Ethan Kurland wrote: ↑
Sat Sep 04, 2021 11:34 pm
You might try using teaware with drip glaze made where you live. I was happy using a locally made pot with drip glaze. I dropped it which broke its handle. I use it as a server now.
One can get attached to these pretty things we hold in our hands & admire with our eyes. I especially like irregular items (a.k.a. seconds). They are often affordable & sometimes more beautiful to me than "perfect" pieces.
I don't think I am missing much by my ignorance about differences, such as low-fired versus high-fired or ceramics baked by a wood fire v. other sources of heat. Buying finished pieces made by people enjoying their craft in the Boston area is fun. I take a bottle of water to sales. I don't want a bad pour or a bad taste. I haven't run into such a problem yet. "Ordinary" clay has worked fine.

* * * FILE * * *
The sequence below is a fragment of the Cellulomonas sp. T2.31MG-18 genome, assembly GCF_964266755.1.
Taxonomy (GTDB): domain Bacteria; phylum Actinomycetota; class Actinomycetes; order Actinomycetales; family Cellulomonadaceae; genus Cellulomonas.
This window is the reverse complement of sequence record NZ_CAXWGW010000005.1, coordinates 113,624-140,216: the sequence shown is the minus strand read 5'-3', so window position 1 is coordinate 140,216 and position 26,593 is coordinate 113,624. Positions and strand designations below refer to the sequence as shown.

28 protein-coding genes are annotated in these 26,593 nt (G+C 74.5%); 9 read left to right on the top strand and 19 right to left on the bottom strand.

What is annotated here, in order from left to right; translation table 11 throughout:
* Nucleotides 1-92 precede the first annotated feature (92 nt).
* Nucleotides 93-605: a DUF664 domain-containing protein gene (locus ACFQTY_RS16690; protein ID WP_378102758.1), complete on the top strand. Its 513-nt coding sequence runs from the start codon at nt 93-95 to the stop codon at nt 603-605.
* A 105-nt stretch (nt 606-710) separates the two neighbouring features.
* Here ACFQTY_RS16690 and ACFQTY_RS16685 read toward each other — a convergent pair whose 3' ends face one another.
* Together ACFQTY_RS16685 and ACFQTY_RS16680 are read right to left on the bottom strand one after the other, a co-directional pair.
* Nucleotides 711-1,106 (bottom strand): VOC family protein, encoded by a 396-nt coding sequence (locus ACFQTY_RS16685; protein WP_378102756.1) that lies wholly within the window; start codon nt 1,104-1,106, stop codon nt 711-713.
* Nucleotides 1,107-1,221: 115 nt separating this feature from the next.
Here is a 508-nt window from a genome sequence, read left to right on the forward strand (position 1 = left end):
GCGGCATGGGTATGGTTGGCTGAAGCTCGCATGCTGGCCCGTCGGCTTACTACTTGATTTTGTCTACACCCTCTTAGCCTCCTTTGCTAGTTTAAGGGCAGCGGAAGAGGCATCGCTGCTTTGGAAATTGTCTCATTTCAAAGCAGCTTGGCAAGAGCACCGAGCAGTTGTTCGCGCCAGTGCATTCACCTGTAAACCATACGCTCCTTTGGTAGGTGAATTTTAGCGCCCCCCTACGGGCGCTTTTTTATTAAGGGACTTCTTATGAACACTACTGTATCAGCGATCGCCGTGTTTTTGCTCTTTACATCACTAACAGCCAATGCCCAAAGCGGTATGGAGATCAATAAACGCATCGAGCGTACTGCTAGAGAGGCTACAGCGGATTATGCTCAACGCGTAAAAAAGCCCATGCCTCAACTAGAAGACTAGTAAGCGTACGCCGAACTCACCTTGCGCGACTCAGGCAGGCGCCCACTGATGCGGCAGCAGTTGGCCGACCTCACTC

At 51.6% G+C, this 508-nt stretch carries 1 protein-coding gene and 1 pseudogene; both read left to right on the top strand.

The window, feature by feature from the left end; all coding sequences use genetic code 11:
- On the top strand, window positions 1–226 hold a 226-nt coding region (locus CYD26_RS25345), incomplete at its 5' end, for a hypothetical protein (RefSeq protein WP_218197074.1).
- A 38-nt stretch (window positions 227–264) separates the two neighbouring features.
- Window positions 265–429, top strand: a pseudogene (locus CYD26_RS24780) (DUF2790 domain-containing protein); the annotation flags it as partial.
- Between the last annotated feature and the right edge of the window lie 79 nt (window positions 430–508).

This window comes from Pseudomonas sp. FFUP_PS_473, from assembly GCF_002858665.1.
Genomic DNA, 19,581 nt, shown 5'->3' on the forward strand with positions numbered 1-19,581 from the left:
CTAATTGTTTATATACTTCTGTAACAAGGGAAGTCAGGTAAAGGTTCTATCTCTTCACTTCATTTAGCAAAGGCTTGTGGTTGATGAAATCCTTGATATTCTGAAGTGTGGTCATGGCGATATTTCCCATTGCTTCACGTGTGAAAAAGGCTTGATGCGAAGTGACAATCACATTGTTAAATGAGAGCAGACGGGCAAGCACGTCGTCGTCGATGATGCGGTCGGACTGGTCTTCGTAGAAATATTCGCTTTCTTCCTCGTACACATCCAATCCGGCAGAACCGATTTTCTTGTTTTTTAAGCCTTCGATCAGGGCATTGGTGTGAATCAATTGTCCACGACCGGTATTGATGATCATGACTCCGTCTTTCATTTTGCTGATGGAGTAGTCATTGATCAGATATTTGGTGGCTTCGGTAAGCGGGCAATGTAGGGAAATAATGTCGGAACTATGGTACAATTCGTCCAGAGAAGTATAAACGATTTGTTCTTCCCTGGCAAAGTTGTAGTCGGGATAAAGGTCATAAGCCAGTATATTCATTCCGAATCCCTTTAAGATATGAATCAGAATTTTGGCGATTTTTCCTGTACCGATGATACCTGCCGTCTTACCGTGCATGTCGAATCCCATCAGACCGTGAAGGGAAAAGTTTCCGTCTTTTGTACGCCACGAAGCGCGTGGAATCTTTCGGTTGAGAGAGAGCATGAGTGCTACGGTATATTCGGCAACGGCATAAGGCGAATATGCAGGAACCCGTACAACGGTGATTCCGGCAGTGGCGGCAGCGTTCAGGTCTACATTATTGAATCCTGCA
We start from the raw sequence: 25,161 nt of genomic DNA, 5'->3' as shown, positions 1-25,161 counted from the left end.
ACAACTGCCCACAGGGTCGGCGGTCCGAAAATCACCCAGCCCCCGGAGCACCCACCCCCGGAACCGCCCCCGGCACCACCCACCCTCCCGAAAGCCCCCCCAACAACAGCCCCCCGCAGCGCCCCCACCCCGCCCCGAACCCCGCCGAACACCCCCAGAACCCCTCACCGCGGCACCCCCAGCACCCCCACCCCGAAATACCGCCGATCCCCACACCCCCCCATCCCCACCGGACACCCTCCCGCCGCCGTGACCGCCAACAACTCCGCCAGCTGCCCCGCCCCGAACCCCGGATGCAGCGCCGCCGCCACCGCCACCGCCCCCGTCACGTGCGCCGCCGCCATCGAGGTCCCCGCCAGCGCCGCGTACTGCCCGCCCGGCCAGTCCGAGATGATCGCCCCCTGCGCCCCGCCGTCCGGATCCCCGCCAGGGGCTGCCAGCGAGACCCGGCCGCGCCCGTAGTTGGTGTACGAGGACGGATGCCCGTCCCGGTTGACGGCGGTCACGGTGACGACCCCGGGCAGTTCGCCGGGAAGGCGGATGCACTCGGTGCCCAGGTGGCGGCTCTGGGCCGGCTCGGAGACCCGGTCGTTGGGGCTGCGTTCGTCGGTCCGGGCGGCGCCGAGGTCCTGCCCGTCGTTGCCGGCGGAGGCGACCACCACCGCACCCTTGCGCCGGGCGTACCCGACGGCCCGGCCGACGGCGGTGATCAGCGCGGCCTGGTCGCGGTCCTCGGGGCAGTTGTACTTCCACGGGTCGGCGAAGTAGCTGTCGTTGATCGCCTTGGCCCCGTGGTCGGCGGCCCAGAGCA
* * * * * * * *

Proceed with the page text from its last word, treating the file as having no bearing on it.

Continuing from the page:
Thanks for your reply. I'd be happy to buy locally made teaware. However, searching online has revealed that it doesn't seem to be available in Toronto. There are a few artists in Quebec, but at that point, it would be cheaper to buy online than to go in person. Maybe some people sell teaware at the Toronto Tea Festival in January, though I think COVID closed that down last year. How does one go about finding Canadian teaware makers?
For this cup/bowl/other small piece of teaware, you're right that the drip glaze is more important than the wood firing. I'm still a newbie when it comes to clay and would be happy with something pretty that's also more or less affordable. I'll save my clay-related worrying for teapots!